New Initiative to Decriminalize Marijuana Announced in Miami Beach

Activists Say They’ll Welcome Gay Support

Rachel Morningstar Hoffman was a 23-year-old FSU graduate when she was arrested in 2007 for possession of a felony amount of cannabis. To avoid a lengthy prison sentence, she was given two options: rat out other marijuana users, or act as a police informant in a high-level sting. The young girl chose the latter.

Police gave her $13,000 to buy cocaine, 3,500 ecstasy pills, and a handgun from two thugs. Hoffman had never been trained to work undercover, and police dispatched only two officers to trail her. They lost contact with Hoffman’s wire when the location of the deal changed twice—and they never regained contact. The two dealers kidnapped her and shot her dead.

Ford Banister II was a law student in Jacksonville as the case was unfolding in the local and national media. He never knew Hoffman, but the two had mutual friends, and he managed to get in touch with her mother. They spoke on the phone regularly for several months after her daughter’s death.


“When I talked to her mom, I felt I had a moral imperative to do something about this,” Banister says.

What he’s doing now is radical. At 7 p.m. tonight, Banister is holding a press conference outside Miami Beach's City Hall to announce an initiative that could decriminalize personal amounts of marijuana in Miami Beach.

Banister is chairman of the Committee for Sensible Marijuana Policy. He says he’ll welcome support from the gay community, which he compliments for its zeal in fighting for civil rights. “You’re an enlightened and highly organized constituency,” he says.

Banister has drawn up a petition with SFGN’s publisher, attorney Norm Kent. With 4,500 signatures from citizens of Miami Beach, decriminalization would be put to a vote on the 2010 ballot and need only a simple majority to pass. If it passes, there would be no way to veto it. The people’s will would be final.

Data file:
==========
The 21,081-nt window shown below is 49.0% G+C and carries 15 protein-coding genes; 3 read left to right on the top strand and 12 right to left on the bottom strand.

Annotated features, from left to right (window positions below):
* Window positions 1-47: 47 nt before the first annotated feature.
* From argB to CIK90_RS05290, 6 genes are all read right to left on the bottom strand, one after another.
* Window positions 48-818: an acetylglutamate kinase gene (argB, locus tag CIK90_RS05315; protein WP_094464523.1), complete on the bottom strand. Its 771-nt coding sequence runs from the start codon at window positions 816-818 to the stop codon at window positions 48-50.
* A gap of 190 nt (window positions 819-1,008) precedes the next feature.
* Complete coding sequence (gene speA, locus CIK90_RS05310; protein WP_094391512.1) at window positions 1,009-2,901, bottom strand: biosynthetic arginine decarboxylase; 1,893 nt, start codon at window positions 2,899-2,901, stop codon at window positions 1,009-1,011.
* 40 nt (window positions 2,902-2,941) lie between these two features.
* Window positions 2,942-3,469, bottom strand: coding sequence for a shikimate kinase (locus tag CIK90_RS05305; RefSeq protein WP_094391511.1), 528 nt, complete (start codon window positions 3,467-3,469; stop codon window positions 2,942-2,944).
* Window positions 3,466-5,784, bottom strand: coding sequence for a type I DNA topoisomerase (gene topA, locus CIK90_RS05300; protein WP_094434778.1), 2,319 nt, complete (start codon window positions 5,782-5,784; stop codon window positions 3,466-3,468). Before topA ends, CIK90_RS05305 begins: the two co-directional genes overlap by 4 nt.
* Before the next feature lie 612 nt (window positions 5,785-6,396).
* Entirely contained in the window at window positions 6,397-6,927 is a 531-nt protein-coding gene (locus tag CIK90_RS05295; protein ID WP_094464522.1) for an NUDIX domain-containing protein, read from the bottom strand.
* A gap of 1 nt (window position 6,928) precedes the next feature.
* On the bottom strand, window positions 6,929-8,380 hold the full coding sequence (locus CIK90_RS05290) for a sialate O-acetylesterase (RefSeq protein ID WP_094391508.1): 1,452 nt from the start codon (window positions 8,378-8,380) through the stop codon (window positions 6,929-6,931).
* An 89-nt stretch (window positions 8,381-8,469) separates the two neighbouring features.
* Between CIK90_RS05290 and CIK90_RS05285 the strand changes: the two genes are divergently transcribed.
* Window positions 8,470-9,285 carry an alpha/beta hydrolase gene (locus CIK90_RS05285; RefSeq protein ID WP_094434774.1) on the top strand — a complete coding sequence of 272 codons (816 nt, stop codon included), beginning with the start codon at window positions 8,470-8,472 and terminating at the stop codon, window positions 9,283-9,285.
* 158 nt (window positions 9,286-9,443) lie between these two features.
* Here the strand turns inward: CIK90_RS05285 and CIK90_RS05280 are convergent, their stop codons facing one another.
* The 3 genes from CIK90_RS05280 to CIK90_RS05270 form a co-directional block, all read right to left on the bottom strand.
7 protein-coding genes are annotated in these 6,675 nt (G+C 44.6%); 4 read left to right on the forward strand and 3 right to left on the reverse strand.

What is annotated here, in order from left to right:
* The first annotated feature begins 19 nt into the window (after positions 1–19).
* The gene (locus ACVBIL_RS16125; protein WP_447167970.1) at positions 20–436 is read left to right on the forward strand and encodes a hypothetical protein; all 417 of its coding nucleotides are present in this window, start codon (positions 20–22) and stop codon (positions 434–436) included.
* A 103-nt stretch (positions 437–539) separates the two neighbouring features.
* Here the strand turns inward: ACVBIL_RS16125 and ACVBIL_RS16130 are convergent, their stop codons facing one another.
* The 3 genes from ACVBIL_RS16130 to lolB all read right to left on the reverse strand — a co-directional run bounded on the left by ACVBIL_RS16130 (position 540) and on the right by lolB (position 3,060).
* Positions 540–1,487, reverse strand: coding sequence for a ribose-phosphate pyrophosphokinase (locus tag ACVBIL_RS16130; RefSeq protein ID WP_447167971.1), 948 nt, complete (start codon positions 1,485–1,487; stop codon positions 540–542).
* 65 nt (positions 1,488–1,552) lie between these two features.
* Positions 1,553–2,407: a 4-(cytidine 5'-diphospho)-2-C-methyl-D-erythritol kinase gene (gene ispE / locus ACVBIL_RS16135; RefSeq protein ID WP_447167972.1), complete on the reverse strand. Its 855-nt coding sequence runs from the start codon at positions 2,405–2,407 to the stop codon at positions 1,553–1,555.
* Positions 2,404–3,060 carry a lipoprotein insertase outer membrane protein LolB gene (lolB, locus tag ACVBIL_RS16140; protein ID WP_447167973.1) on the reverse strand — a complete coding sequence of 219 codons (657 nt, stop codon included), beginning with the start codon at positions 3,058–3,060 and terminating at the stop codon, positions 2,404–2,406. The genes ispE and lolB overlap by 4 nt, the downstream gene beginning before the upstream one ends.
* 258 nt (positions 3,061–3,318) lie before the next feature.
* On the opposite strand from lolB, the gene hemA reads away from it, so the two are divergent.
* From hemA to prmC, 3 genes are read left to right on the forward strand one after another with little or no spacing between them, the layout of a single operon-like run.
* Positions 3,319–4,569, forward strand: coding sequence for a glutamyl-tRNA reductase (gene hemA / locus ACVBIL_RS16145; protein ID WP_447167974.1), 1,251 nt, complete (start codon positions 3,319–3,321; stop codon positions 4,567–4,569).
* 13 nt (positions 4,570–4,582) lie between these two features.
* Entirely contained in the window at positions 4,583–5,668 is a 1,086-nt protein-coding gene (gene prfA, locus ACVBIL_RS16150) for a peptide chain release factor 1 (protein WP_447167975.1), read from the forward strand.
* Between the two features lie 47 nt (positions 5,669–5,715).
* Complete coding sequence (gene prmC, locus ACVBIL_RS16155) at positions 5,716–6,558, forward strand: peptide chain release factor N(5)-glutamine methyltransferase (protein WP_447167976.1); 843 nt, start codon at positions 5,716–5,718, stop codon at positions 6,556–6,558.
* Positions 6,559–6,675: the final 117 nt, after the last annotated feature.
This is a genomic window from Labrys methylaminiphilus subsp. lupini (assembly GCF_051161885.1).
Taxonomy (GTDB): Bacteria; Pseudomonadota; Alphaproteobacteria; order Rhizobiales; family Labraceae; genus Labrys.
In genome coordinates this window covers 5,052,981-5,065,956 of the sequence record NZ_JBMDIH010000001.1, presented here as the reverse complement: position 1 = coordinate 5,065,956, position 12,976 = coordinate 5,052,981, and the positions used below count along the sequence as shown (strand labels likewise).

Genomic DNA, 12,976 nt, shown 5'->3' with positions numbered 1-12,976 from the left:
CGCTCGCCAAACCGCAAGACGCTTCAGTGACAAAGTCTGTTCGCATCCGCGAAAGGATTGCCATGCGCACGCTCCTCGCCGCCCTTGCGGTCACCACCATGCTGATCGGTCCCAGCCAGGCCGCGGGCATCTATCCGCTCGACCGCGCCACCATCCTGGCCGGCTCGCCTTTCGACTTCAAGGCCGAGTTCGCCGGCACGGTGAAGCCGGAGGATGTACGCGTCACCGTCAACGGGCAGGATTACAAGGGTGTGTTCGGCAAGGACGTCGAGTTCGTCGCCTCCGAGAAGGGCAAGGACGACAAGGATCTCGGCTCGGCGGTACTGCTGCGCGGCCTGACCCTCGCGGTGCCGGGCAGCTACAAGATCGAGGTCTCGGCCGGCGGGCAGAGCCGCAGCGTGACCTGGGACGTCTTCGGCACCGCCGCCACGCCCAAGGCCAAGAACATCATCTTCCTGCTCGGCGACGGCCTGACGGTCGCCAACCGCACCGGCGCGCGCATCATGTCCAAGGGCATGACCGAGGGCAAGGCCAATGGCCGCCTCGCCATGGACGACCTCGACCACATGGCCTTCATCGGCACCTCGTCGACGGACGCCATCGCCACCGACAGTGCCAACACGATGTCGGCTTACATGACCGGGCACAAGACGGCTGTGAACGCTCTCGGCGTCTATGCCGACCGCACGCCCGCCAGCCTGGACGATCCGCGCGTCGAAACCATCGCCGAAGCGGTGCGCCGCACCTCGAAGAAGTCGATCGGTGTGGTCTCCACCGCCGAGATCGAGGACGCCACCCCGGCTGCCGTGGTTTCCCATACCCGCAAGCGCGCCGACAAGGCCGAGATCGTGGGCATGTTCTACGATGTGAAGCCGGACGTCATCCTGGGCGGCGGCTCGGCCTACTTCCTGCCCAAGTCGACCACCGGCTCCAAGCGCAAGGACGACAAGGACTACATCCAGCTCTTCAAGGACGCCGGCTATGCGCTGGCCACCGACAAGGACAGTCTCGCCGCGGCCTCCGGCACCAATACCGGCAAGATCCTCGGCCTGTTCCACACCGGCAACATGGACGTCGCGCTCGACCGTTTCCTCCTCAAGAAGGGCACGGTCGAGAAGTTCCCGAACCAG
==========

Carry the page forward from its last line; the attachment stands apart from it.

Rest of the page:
The initiative wouldn’t legalize marijuana outright in Miami Beach. But it would make possession of less than 20 grams a minor civil infraction, equivalent to a parking ticket and punishable by a $100 fine. Police in Miami Beach would still have the option of subjecting suspects to state law, under which possession of less than 20 grams of marijuana—even residue—is a misdemeanor punishable by up to a year in prison. The initiative wouldn’t cover large amounts over 20 grams, the possession of which is a felony.

Florida, Banister says, has the harshest marijuana laws in the country, yet weed is perhaps the state’s most lucrative cash crop. His ultimate goal is the kind of full, state-wide legalization law that would have saved Rachel Hoffman, and many other victims of the drug war, from arrest and death. But he calls his effort “incrementalism”—a grass-roots campaign, no pun intended, growing out of direct democracy. He’s been joined in his efforts by Eric Stevens, a 22-year-old college graduate who has spent much of the last year traveling on scholarships to national seminars on marijuana legalization.

The two are well-spoken proponents of decriminalization. Stevens points out that Miami Beach, with its deep deficit, would make more money off fines than it does off costly prosecutions of personal possession. He argues that the city should be freeing up prison space and police officers to deal with crimes other than the victimless sort covered by vice laws.

Banister emphasizes that marijuana, in contract with alcohol, is not physically addictive and cannot lead to an overdose. He rebuts the argument that decriminalization would turn Miami Beach into a stoner ghetto. “Decriminalization does not equate with increased usage,” he says, noting that in the Netherlands, where marijuana is virtually legal, usage is below American levels.

Banister says he’s “supremely confident” their initiative will pass if the debate is had.

“We hope the citizens can use facts and reason to arrive at the right decision.”

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